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French orthography encompasses the spelling and punctuation of the French language.
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Geometry (from the γεωμετρία; geo- "earth", -metron "measurement") is a branch of mathematics concerned with questions of shape, size, relative position of figures, and the properties of space.
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The grave accent (`) is a diacritical mark used in many written languages, including Breton, Catalan, Corsican, Dutch, French, Greek (until 1982; see polytonic orthography), Haitian Creole, Italian, Macedonian, Mohawk, Norwegian, Occitan, Portuguese, Ligurian, Scottish Gaelic, Vietnamese, Welsh, Romansh and Yoruba.
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In typesetting, the hook above (dấu hỏi) is a diacritic mark placed on top of vowels in the Vietnamese alphabet.
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Internet slang (Internet shorthand, Cyber-slang, netspeak, or chatspeak) refers to a variety of slang languages used by different people on the Internet.
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In mathematics, the intersection A ∩ B of two sets A and B is the set that contains all elements of A that also belong to B (or equivalently, all elements of B that also belong to A), but no other elements.
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The ISO Basic Latin alphabet is a Latin-script alphabet and consists of two sets of 26 letters, codified in various national and international standards and used widely in international communication.
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Labial consonants are consonants in which one or both lips are the active articulator.
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A letter is a grapheme (written character) in an alphabetic system of writing, such as the Greek alphabet and its descendants.
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This is a list of digraphs used in various Latin alphabets.
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A macron is a diacritical mark, a straight bar placed above a letter, usually a vowel.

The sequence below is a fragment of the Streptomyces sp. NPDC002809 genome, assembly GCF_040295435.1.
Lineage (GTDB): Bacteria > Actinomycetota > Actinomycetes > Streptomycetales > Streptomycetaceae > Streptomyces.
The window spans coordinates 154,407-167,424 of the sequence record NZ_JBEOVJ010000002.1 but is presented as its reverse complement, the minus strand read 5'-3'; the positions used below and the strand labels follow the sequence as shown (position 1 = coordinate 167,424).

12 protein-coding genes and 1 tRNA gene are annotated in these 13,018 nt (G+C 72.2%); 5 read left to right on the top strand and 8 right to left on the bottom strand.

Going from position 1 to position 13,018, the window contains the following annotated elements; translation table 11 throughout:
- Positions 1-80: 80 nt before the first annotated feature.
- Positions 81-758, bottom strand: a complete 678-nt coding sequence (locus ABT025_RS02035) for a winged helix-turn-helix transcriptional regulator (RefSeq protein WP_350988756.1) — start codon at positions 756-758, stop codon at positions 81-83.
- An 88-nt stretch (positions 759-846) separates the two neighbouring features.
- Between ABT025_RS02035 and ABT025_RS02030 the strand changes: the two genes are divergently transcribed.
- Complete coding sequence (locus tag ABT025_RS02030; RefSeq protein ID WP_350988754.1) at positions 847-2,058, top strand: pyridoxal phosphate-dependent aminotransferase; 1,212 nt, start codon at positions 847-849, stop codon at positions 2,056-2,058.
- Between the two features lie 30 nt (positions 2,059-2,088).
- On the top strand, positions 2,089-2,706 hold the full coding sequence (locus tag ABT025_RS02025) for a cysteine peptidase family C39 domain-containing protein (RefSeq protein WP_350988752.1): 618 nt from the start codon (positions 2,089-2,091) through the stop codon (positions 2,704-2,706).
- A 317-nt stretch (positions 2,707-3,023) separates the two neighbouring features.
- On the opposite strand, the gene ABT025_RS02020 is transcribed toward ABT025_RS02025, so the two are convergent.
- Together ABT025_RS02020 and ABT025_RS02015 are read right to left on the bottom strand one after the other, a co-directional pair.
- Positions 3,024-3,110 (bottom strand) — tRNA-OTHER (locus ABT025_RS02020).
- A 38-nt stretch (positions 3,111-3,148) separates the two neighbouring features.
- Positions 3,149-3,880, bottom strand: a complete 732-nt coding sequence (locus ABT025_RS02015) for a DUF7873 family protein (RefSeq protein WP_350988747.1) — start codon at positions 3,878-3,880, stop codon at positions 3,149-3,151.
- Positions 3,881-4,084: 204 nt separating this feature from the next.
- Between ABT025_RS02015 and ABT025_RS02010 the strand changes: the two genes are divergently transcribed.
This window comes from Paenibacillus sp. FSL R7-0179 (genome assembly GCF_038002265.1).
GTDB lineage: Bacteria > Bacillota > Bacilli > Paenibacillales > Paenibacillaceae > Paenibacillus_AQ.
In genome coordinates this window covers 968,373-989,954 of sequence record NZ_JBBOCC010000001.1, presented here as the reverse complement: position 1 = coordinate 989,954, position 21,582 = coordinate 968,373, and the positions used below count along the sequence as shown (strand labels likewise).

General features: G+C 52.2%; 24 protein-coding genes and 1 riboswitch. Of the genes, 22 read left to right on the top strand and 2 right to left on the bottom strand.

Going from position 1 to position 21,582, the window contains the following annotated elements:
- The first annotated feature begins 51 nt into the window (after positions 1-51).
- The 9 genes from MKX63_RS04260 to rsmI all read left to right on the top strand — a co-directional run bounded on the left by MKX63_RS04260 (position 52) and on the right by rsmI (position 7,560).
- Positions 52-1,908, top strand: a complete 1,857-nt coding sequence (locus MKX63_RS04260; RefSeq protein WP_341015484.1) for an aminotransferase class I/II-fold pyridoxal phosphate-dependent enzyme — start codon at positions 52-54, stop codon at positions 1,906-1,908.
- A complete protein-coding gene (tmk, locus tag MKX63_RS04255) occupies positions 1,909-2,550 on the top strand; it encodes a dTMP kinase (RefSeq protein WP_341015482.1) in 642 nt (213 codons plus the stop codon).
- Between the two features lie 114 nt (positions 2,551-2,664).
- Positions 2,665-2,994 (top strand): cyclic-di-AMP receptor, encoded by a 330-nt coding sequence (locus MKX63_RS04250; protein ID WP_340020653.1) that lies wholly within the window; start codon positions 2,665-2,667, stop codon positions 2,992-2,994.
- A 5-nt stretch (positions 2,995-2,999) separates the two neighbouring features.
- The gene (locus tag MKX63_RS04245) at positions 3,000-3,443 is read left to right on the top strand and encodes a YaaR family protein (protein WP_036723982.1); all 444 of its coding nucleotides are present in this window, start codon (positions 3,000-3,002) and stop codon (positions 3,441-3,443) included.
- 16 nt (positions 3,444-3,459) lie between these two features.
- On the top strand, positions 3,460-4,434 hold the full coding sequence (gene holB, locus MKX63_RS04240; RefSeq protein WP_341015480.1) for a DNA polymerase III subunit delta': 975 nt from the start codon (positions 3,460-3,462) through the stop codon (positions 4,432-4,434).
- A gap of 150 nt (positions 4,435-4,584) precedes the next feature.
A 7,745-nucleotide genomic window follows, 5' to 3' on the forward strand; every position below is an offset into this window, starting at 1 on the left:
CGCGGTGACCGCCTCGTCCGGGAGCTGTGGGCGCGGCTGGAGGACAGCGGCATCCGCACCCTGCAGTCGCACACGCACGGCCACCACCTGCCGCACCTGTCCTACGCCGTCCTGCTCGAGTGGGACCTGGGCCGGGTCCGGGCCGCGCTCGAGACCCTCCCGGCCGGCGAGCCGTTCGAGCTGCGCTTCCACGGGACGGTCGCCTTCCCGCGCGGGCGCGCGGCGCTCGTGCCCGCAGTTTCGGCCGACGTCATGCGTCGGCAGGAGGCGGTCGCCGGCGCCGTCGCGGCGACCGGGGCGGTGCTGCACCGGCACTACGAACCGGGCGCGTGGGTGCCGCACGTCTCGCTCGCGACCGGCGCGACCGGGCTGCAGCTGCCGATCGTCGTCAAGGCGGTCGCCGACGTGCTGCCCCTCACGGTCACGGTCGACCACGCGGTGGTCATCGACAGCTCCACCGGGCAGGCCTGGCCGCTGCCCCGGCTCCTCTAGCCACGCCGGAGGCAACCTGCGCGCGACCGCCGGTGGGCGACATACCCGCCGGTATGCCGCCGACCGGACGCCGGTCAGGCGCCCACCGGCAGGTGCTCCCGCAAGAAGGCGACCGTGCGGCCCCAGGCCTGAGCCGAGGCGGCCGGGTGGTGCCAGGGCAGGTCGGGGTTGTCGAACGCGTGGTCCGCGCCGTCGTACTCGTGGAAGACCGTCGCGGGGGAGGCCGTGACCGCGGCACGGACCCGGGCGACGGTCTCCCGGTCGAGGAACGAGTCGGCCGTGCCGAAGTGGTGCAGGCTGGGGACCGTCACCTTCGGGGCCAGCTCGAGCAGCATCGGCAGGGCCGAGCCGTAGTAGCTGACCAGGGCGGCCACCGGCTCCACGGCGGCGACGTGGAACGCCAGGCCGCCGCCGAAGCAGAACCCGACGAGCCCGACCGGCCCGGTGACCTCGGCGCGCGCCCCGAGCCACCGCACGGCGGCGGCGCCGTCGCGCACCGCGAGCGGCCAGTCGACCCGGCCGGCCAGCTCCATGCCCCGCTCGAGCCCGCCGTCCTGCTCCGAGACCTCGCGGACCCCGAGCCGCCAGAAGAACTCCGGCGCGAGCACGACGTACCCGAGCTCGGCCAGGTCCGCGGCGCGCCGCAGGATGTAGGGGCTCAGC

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In European history, the Middle Ages or Medieval period lasted from the 5th to the 15th century.
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The near-close near-front unrounded vowel, or near-high near-front unrounded vowel, is a type of vowel sound, used in some spoken languages.
The ogonek (Polish:, "little tail", the diminutive of ogon; nosinė) is a diacritic hook placed under the lower right corner of a vowel in the Latin alphabet used in several European languages, and directly under a vowel in several Native American languages.
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The phonological history of the English language includes various changes in the phonology of consonant clusters.
Text messaging, or texting, is the act of composing and sending brief, electronic messages between two or more mobile phones, or fixed or portable devices over a phone network.
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The tilde (in the American Heritage dictionary ˜ or ~) is a grapheme with several uses.
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U (У у; italics: У у) is a letter of the Cyrillic script.
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U bar (majuscule:, minuscule) is a letter of the Latin alphabet, formed from U with the addition of a bar.
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Ue or Straight U (italics) is a letter of the Cyrillic script.
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In set theory, the union (denoted by ∪) of a collection of sets is the set of all distinct elements in the collection.
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Upsilon (uppercase Υ, lowercase υ; ύψιλον, ýpsilon,; or, or) is the 20th letter of the Greek alphabet.
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Uranium is a chemical element with symbol U and atomic number 92.
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V (named vee) is the 22nd letter in the modern English alphabet and the ISO basic Latin alphabet.
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A Venn diagram or set diagram is a diagram that shows all possible logical relations between a finite collection of different sets.
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In phonetics, a vowel is a sound in spoken language, such as an English "ah!" or "oh!", pronounced with an open vocal tract so that there is no build-up of air pressure at any point above the glottis.
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W (named double-u,Pronounced,,, or plural double-ues) is the 23rd letter in the modern English alphabet and the ISO basic Latin alphabet.
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Waw ("hook") is the sixth letter of the Semitic abjads, including Phoenician wāw, Aramaic waw, Hebrew vav (also vau) ו, Syriac waw and Arabic wāw و (sixth in abjadi order; 27th in modern Arabic order).
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Welsh orthography uses 29 letters (including eight digraphs) of the Latin script to write native Welsh words as well as established loanwords.
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Y (named wye, plural wyes) is the 25th and next-to-last letter in the modern English alphabet and the ISO basic Latin alphabet.